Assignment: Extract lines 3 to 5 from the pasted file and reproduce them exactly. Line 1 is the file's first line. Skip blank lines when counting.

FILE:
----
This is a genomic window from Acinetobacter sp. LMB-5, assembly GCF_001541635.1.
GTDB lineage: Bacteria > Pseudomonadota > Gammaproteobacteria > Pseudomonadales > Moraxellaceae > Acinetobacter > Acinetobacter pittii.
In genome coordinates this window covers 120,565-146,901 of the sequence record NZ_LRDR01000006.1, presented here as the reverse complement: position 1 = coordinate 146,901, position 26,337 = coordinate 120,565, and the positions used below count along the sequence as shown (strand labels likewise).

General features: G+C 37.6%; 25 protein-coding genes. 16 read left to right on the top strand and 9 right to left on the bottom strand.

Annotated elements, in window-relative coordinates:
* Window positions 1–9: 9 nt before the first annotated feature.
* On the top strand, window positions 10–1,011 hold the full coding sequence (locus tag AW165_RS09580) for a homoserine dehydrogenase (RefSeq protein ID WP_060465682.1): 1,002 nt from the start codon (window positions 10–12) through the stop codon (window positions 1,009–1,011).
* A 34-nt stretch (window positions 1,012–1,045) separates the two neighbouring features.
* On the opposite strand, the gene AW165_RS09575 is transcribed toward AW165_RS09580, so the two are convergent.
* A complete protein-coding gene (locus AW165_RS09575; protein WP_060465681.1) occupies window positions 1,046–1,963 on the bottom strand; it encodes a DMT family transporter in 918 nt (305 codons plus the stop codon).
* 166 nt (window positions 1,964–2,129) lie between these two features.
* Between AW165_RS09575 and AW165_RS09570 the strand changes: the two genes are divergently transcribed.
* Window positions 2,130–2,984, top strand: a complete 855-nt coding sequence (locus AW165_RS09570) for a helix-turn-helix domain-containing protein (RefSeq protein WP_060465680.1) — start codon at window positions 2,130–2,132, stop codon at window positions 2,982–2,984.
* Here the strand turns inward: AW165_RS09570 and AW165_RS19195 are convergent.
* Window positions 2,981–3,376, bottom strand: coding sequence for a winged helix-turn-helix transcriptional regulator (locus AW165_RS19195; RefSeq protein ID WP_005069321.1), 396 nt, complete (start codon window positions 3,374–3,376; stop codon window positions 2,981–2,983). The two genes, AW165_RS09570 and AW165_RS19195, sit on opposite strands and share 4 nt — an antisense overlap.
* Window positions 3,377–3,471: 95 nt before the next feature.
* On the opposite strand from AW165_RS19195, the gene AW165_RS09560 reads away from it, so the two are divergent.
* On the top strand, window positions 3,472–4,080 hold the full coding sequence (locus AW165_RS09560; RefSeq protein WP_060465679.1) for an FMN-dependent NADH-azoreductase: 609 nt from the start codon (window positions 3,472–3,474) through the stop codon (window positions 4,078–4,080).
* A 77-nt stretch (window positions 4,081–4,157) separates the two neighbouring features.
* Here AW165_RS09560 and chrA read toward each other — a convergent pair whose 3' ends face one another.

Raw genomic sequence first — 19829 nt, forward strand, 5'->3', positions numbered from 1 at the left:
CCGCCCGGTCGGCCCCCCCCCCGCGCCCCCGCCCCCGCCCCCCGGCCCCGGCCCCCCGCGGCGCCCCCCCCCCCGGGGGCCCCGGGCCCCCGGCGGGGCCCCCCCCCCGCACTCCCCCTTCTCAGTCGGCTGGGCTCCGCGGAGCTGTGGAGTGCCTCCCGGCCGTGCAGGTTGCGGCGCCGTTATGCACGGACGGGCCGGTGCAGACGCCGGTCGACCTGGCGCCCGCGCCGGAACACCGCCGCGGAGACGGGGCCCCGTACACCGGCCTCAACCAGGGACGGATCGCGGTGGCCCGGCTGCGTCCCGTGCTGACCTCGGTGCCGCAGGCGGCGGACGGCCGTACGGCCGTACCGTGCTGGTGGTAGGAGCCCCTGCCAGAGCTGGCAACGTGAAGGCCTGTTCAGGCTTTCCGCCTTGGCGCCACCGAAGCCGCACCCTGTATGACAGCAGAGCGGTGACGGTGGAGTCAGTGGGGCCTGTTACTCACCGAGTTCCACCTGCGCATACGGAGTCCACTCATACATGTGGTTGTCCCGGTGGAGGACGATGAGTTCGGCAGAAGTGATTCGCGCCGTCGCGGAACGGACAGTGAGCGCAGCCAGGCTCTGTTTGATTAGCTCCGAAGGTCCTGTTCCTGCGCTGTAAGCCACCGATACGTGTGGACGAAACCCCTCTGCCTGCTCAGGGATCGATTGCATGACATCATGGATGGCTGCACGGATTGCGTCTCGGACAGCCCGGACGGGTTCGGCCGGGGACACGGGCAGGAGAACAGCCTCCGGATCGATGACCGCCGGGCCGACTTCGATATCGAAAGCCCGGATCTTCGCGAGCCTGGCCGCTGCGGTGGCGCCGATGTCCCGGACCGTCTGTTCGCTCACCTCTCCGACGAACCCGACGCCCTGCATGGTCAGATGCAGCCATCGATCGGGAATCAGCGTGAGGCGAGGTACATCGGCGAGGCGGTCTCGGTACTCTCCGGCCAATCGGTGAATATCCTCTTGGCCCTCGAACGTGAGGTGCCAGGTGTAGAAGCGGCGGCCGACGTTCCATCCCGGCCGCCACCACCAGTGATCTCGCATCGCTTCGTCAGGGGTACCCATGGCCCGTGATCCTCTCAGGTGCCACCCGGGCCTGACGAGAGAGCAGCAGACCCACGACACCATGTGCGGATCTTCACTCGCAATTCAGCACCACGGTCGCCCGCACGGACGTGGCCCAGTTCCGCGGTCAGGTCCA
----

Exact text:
In genome coordinates this window covers 120,565-146,901 of the sequence record NZ_LRDR01000006.1, presented here as the reverse complement: position 1 = coordinate 146,901, position 26,337 = coordinate 120,565, and the positions used below count along the sequence as shown (strand labels likewise).

General features: G+C 37.6%; 25 protein-coding genes. 16 read left to right on the top strand and 9 right to left on the bottom strand.

Annotated elements, in window-relative coordinates: